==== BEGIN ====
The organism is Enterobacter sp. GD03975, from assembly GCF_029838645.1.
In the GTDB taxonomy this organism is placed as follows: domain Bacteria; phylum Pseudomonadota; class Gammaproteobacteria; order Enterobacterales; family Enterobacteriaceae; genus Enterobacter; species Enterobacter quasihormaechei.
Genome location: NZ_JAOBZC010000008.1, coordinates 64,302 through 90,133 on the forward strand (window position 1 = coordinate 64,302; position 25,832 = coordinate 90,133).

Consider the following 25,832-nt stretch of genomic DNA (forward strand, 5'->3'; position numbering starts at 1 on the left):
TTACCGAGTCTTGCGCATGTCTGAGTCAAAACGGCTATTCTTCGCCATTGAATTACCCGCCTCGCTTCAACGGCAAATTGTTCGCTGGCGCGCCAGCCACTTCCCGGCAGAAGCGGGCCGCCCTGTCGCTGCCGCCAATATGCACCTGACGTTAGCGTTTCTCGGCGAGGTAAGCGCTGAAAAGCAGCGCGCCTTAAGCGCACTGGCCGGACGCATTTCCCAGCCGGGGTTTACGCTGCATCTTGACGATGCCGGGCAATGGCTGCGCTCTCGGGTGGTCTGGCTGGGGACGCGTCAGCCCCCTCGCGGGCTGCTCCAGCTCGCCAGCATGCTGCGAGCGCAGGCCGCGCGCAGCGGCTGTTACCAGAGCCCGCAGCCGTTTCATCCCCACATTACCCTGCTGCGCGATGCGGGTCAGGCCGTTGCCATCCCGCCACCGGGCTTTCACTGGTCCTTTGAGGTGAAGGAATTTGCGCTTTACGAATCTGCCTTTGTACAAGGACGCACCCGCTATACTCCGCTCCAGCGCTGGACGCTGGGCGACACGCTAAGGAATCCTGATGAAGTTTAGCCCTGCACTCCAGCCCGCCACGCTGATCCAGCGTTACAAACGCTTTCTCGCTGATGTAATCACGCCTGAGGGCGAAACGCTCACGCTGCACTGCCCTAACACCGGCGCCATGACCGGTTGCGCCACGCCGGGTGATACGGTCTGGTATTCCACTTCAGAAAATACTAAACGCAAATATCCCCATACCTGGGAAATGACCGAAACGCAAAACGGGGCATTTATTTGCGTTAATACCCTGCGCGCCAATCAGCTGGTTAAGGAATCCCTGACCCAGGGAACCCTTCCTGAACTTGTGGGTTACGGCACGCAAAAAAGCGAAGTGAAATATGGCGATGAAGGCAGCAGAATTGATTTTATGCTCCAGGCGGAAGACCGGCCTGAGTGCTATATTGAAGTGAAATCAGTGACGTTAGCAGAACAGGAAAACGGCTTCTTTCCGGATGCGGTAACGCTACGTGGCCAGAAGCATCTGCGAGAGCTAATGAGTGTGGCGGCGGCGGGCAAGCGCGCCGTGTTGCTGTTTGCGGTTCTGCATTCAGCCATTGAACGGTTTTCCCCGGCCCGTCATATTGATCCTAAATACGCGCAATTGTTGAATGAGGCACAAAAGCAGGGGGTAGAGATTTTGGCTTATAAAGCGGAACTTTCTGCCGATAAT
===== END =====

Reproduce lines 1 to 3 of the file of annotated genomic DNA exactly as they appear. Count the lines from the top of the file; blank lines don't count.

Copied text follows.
The organism is Enterobacter sp. GD03975, from assembly GCF_029838645.1.
In the GTDB taxonomy this organism is placed as follows: domain Bacteria; phylum Pseudomonadota; class Gammaproteobacteria; order Enterobacterales; family Enterobacteriaceae; genus Enterobacter; species Enterobacter quasihormaechei.
Genome location: NZ_JAOBZC010000008.1, coordinates 64,302 through 90,133 on the forward strand (window position 1 = coordinate 64,302; position 25,832 = coordinate 90,133).